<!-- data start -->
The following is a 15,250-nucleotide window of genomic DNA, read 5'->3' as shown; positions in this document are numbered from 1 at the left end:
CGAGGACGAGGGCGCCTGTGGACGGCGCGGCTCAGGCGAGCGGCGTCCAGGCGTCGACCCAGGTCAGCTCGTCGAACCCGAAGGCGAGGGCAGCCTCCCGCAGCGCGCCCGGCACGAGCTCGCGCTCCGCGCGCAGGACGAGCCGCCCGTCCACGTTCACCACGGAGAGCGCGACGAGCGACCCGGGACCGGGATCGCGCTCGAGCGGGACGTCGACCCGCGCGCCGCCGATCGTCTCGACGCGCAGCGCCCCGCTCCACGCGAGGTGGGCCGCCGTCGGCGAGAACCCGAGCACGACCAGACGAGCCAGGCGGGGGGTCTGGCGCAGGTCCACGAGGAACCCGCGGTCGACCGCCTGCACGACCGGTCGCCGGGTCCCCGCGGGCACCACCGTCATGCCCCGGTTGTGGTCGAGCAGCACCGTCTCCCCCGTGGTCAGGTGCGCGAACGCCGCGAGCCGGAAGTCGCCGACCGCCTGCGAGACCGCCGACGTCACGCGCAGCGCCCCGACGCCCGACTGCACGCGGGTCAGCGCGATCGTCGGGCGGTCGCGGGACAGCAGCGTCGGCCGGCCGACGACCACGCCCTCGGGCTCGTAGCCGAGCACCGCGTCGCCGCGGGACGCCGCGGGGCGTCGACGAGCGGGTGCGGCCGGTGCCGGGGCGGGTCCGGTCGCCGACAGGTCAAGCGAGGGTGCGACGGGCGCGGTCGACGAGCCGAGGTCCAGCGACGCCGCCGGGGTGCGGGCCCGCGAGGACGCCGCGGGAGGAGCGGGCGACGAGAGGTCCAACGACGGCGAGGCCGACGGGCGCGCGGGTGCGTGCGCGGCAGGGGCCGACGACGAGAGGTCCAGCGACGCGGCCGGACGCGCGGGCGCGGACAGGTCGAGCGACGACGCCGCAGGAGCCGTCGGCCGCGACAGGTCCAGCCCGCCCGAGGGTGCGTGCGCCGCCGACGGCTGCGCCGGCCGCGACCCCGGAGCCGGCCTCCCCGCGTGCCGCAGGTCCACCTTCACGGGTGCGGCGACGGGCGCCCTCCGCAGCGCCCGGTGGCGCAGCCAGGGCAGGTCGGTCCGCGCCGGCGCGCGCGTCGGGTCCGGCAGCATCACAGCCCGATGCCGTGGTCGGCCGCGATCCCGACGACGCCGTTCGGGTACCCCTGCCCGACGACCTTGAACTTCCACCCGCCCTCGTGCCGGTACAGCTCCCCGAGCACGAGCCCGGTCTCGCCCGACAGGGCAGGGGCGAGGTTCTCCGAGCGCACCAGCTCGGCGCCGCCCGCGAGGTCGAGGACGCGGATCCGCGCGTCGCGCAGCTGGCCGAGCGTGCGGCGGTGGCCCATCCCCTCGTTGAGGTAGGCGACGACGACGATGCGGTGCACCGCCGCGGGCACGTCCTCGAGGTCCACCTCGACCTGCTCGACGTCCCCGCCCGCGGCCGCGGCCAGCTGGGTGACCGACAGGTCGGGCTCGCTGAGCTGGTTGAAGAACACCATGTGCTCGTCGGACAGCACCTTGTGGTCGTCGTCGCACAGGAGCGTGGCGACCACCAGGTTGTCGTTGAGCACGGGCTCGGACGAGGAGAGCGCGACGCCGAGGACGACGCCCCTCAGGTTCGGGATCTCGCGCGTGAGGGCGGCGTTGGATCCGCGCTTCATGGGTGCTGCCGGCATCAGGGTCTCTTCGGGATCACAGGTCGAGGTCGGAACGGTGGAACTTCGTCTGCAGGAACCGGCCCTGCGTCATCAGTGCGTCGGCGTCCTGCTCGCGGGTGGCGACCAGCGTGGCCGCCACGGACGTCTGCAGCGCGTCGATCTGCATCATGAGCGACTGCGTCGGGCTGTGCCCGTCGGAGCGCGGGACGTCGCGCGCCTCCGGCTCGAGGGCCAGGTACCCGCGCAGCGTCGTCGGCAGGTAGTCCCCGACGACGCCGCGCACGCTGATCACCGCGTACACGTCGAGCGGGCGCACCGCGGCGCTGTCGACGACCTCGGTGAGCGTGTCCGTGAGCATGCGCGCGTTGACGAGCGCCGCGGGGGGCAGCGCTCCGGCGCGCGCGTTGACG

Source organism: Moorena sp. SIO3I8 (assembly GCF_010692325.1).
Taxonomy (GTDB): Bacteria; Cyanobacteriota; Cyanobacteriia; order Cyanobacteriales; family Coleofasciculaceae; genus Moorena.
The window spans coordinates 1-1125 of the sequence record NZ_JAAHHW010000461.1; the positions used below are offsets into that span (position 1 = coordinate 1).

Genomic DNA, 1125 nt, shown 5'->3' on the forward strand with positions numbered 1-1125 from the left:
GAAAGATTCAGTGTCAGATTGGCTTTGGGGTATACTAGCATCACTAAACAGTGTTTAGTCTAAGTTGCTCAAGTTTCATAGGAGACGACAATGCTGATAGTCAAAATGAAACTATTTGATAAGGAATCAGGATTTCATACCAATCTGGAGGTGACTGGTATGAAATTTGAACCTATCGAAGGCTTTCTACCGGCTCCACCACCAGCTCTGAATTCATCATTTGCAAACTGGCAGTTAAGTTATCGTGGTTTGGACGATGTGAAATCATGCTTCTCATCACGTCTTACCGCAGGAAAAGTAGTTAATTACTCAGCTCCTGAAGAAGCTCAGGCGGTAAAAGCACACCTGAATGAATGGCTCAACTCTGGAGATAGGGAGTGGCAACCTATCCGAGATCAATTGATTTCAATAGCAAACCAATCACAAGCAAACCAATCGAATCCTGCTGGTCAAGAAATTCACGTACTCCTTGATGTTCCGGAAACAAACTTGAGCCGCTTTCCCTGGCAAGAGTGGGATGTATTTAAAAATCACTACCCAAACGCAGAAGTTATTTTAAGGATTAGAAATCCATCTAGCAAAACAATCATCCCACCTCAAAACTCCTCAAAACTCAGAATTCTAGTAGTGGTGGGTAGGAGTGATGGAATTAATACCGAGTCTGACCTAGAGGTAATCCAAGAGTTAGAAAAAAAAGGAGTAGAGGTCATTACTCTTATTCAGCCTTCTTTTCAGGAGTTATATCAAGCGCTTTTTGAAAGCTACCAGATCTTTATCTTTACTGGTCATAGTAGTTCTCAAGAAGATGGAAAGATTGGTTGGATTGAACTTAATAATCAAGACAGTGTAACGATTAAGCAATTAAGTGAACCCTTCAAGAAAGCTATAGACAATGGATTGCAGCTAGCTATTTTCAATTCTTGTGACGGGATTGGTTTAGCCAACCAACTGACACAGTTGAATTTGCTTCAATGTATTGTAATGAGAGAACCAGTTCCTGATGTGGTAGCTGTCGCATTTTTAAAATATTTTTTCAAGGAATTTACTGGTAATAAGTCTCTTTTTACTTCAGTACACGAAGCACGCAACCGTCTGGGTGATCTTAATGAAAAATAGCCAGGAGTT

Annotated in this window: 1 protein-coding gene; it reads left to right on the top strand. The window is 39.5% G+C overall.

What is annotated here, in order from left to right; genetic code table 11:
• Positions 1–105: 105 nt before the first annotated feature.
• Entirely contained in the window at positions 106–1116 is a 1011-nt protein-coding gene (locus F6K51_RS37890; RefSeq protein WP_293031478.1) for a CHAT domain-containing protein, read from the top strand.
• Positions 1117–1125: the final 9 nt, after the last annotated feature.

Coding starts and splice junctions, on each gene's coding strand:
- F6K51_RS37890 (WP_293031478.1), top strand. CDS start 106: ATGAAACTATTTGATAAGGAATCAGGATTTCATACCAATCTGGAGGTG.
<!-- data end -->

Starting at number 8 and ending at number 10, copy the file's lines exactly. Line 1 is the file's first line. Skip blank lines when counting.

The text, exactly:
Annotated in this window: 1 protein-coding gene; it reads left to right on the top strand. The window is 39.5% G+C overall.

What is annotated here, in order from left to right; genetic code table 11:
• Positions 1–105: 105 nt before the first annotated feature.